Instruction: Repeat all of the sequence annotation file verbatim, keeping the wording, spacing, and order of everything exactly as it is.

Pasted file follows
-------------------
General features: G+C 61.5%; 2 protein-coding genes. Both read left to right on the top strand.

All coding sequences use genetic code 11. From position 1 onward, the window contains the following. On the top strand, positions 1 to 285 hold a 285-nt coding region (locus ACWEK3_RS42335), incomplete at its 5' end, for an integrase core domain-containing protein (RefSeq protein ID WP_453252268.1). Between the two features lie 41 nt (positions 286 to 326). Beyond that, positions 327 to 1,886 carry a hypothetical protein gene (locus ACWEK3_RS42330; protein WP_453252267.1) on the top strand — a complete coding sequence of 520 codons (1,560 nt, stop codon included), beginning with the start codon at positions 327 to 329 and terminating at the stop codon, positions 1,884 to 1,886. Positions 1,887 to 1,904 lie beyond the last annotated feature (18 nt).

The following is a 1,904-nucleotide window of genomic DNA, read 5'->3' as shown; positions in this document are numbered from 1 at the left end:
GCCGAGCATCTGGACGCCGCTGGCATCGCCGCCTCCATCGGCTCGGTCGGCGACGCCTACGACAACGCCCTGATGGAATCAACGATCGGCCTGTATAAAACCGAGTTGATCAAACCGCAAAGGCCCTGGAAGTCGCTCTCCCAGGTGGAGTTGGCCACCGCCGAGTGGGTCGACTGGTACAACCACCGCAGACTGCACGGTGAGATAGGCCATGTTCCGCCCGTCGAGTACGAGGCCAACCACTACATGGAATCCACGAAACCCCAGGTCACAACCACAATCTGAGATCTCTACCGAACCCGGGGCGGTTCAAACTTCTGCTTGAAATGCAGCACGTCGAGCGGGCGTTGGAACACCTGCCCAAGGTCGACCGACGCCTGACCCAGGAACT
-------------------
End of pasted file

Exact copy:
General features: G+C 61.5%; 2 protein-coding genes. Both read left to right on the top strand.

All coding sequences use genetic code 11. From position 1 onward, the window contains the following. On the top strand, positions 1 to 285 hold a 285-nt coding region (locus ACWEK3_RS42335), incomplete at its 5' end, for an integrase core domain-containing protein (RefSeq protein ID WP_453252268.1). Between the two features lie 41 nt (positions 286 to 326). Beyond that, positions 327 to 1,886 carry a hypothetical protein gene (locus ACWEK3_RS42330; protein WP_453252267.1) on the top strand — a complete coding sequence of 520 codons (1,560 nt, stop codon included), beginning with the start codon at positions 327 to 329 and terminating at the stop codon, positions 1,884 to 1,886. Positions 1,887 to 1,904 lie beyond the last annotated feature (18 nt).

The following is a 1,904-nucleotide window of genomic DNA, read 5'->3' as shown; positions in this document are numbered from 1 at the left end:
GCCGAGCATCTGGACGCCGCTGGCATCGCCGCCTCCATCGGCTCGGTCGGCGACGCCTACGACAACGCCCTGATGGAATCAACGATCGGCCTGTATAAAACCGAGTTGATCAAACCGCAAAGGCCCTGGAAGTCGCTCTCCCAGGTGGAGTTGGCCACCGCCGAGTGGGTCGACTGGTACAACCACCGCAGACTGCACGGTGAGATAGGCCATGTTCCGCCCGTCGAGTACGAGGCCAACCACTACATGGAATCCACGAAACCCCAGGTCACAACCACAATCTGAGATCTCTACCGAACCCGGGGCGGTTCAAACTTCTGCTTGAAATGCAGCACGTCGAGCGGGCGTTGGAACACCTGCCCAAGGTCGACCGACGCCTGACCCAGGAACT